How is cold gas accreted in galaxies? Observers and theorists from MPA have joined their efforts to investigate the radial distribution of atomic gas in unusually gas-rich nearby galaxies. They found a universal shape for the radial profiles of the gas in the outer regions of the observed galaxies, and obtained remarkable agreement with simulations. In half the galaxies, the atomic gas may have been accreted in the form of "rings". [more]

Galaxy Formation

Galaxy Formation

Theoretical research in galaxy formation at MPA uses a variety of techniques, ranging from direct numerical simulations to analytic and semi-analytic modelling.  In addition, we are involved in the construction of large observational surveys and in the development of advanced data analysis tools.

Senior scientists

Kauffmann was born in 1968 in Pasadena, California to parents of German-Jewish and Chinese descent, and  obtained a BSc(Hons) in applied mathematics and a MSc in astronomy at the University of Cape Town in 1990. She completed her Ph.D in astrophysics at the University of Cambridge in 1993.  After being employed at UC Berkeley, the Max Planck Institute for Extraterrestrial Physics and the Max Planck Institute for Astrophysics, she became head of a research team at the Max Planck Institute for Astrophysics in 2003.  In 2007, Dr Kauffmann received the Gottfried Wilhelm Leibniz Prize of the Deutsche Forschungsgemeinschaft, which is the highest honour awarded in German research.  In 2009, she was elected to the American Academy of Arts and Sciences.  In April 2010, she was awarded with the Order of Merit of the Federal Republic of Germany, with the Cross of Merit.  In 2010, she was elected to the German Academy of Sciences Leopoldina.  In 2012, she was elected to the National Academy of Sciences of the USA.  As of 2013, she is one of the directors of the Max Planck Institute for Astrophysics.  Her areas of research interest include the development of semi-analytic models of galaxy formation, the analysis of observed properties of galaxies including active galactic nucleii, large spectroscopic surveys of galaxies, and development of effective techniques for connecting galaxy formation models to observations.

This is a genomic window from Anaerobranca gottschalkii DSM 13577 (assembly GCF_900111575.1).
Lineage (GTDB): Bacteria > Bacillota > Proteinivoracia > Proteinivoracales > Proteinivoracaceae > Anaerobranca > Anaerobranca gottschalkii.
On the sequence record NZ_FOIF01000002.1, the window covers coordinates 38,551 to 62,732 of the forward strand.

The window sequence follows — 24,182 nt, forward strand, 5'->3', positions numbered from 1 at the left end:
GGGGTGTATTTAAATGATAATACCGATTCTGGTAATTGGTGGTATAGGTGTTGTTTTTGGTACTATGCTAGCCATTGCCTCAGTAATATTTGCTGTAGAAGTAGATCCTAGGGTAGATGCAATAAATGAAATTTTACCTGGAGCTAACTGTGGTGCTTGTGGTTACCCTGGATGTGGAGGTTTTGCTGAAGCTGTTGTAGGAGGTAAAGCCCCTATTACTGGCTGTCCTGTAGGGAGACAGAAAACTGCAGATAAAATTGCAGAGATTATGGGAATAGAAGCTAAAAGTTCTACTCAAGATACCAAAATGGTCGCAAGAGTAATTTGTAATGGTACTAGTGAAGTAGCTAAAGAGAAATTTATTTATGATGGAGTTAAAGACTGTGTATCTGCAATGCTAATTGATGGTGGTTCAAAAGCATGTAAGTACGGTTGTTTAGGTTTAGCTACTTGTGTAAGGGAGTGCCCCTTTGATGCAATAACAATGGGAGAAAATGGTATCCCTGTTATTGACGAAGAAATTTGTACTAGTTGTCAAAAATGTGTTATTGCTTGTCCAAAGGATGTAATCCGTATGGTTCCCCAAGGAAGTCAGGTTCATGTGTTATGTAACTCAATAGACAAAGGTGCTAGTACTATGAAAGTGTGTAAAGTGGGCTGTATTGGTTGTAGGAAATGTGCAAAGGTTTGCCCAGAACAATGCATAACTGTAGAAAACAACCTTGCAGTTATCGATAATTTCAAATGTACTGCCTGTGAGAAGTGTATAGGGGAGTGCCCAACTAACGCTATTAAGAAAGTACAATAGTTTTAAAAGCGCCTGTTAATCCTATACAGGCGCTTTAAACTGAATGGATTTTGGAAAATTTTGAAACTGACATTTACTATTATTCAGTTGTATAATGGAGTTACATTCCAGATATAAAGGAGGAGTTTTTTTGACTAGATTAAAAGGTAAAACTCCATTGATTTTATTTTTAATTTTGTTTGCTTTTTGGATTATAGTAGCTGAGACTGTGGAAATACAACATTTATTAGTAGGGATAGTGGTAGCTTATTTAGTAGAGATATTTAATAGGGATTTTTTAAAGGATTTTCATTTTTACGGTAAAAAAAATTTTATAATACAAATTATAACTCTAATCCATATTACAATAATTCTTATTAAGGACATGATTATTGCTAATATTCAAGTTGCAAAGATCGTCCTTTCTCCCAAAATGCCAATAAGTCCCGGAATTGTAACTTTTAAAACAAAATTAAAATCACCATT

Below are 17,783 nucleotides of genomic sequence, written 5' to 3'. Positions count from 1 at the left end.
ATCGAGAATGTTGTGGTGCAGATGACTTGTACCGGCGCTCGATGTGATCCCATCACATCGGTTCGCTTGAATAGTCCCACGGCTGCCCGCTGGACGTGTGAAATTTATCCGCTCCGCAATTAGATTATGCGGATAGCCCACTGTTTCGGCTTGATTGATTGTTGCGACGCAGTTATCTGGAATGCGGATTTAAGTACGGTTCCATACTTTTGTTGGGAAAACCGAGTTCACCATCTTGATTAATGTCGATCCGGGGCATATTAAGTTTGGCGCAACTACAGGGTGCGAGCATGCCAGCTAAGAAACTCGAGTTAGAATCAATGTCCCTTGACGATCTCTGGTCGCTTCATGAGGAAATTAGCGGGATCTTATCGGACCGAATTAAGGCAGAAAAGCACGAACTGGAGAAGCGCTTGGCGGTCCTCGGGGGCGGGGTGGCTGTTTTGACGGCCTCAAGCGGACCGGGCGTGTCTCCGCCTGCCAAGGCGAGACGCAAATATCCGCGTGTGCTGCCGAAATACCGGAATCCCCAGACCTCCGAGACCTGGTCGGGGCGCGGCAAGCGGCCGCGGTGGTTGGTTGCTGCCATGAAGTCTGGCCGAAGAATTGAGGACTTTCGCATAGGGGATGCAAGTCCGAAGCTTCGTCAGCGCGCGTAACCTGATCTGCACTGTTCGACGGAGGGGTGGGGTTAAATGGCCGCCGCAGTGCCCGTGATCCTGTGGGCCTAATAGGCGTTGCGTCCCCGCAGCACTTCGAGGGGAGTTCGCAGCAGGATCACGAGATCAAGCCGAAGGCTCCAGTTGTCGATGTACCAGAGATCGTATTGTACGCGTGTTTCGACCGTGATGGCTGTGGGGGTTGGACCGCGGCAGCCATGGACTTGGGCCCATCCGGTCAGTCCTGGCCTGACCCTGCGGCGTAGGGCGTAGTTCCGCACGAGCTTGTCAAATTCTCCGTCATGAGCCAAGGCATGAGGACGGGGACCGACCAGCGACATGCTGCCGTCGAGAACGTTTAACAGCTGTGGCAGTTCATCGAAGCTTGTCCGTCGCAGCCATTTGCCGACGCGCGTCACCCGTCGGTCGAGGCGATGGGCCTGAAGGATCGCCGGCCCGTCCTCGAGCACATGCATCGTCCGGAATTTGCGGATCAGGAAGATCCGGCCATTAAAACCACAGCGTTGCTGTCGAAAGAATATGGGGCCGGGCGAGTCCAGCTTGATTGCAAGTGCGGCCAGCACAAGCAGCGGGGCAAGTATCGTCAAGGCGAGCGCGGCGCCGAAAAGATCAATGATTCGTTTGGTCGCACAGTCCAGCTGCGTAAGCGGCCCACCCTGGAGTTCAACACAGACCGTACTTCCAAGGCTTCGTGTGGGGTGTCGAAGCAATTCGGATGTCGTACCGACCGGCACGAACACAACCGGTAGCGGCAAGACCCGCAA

Guinevere Kauffmann

Kauffmann was born in 1968 in Pasadena, California to parents of German-Jewish and Chinese descent, and  obtained a BSc(Hons) in applied mathematics and a MSc in astronomy at the University of Cape Town in 1990. She completed her Ph.D in astrophysics at the University of Cambridge in 1993.